Two strangers attempt to traverse the dangerous terrain of India’s Kerala region

Sexy Durga

Source: Tokyo International Film Festival

Sexy Durga

Dir/scr. Sanal Kumar Sasidharan. India. 2017. 85 mins.

There’s a fine line between pleasure and pain in Sexy Durga. Some men prove their religious passion through pierced flesh, some enforce their general passion by preying upon others, but the impulses driving their behaviour remain the same. That’s the bleak message at the core of this year’s Rotterdam Tiger Award winner, one that the largely improvised Indian feature espouses forcefully and repetitively.

Reinforcing the futility of human existence by saddling its protagonists with a series of choices between equally terrible options proves effective

The probing juxtapositions keep on coming, particularly regarding the country’s treatment of women; a train of thought its introductory use of the epic Ramayana poem underscores. That the film’s title refers to both a revered goddess and a victimised hitchhiker couldn’t be more telling; here, females are deities to be revered in the mind and in the abstract, but mere objects to be dominated and used in everyday reality.

As director/editor Sanal Kumar Sasidharan spends his third film demonstrating humanity’s inherent brutality — hurting ourselves in the name of devotion, hurting others in the name of desire — there’s little room for subtlety. Yet, while the Six Feet High and An Off-Day Game filmmaker makes his points plain with the heaviest of hands, he does so with a deft feel for cultivating tension; especially between the manner in which audiences hope the feature’s characters will act and the way they know they inevitably will. Indeed, it’s the movie’s potent air of perceptive, palpable unease that has helped it successfully work the festival circuit throughout 2017, with Tokyo Sexy Durga’s latest global stopover.

Cloaked in the sinister darkness of India’s southern Kerala region at night, the bulk of the film sticks with Durga (Rajshri Deshpande, convincing) and Kabeer’s (Kannan Nayar, also making a mark) as they endeavour to travel to the closest railway station. She’s a Hindi-speaking northerner, he’s a Malayalam-speaking Muslim from around those parts and, though nothing else about their background is explained, they’re clearly heading to their Madras destination to escape unpleasantness.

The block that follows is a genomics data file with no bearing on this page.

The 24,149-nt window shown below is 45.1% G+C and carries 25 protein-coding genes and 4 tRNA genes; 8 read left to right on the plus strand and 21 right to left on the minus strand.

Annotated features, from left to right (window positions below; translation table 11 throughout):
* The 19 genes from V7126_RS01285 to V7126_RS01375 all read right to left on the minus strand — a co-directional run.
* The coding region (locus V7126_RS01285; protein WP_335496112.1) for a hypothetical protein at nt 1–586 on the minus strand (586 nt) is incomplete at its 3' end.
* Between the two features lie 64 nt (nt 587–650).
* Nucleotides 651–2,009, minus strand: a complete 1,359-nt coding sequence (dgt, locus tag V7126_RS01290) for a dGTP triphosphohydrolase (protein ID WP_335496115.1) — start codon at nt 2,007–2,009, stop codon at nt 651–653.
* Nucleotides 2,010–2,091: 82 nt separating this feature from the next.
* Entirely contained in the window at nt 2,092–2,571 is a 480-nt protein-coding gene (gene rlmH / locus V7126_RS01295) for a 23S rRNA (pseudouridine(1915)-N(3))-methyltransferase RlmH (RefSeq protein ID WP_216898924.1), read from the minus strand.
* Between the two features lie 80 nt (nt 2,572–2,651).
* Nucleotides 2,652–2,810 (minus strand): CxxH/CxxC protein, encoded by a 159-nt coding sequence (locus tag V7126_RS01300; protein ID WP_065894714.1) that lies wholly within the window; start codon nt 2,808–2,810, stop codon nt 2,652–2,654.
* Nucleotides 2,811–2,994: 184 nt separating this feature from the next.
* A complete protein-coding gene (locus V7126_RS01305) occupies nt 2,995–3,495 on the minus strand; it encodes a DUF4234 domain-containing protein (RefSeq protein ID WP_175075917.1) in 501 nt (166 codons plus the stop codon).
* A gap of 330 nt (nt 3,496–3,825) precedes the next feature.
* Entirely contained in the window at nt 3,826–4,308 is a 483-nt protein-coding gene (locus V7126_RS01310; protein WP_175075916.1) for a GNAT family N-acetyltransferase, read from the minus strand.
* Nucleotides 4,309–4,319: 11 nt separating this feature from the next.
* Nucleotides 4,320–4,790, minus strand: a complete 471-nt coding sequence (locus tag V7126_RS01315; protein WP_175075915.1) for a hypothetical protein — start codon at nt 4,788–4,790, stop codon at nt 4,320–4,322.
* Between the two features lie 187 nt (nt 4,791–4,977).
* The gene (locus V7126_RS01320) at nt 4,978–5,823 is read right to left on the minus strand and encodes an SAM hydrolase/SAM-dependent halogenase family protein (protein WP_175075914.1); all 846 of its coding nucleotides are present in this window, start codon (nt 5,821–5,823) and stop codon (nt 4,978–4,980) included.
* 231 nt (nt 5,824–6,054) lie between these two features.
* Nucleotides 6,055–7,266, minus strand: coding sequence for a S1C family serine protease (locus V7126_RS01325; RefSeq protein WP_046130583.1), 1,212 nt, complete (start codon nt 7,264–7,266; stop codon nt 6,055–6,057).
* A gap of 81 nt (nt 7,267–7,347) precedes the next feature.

When two men in a van (Sujeesh K. S., Arun Sol) stop to offer them a ride, later joined by two more (Vedh, Bilas Nair), the pair’s need for a lift eclipses their wariness at the death metal-blaring vehicle and leering, intimidating inhabitants. Despite constant warnings that they’ll be kidnapped or worse if they try to fend for themselves, it doesn’t take long for Durga to change her mind about accepting their help; not that the desperate duo have any other viable alternatives.

Reinforcing the futility of human existence by saddling its protagonists with a series of choices between equally terrible options proves effective; whether they stay in the vehicle or take to the road once more, an uncertain fate looms large. Sasidharan overplays his hand by cycling through this scenario over and over, as Durga and Kaneer leave, cross paths with shady police and menacing motorcyclists, and keep returning to the van; however the impact of seeing them repeatedly fear for their safety but realise that worse could await elsewhere can’t be underestimated. His penchant for long takes, letting each episode run its recurrent course as cinematographer Prathap Joseph follows the characters inside the car, outside and back, assists immensely.

Decidedly flouting its moniker from start to finish, Sexy Durga bookends the central, fictional narrative with documentary scenes of extreme worship dedicated to Durga’s namesake, aka a Garudan Thookkam ceremony. Inessential to the plot but crucial to the feature’s grim treatise, they’re both fascinating and far from easy to watch, providing stark, unflinching examples of posturing, self-imposed cruelty. It’s a short, purposeful leap between the bright yet searing feat of walking on hot coals and the peril of the lit-up van.

Production company: NIV Art Movies

International sales: NIV Art Movies,

Producers: Aruna Mathew, Shaji Mathew

Cinematographer: Prathap Joseph

Editor: Sanal Kumar Sasidharan

Production designer: Murukan A

Composer: Basil CJ

Main cast: Rajshri Deshpande, Vishnu Vedh, Sujeesh K. S., Kannan Nair, Bilas Nair, Arun Sol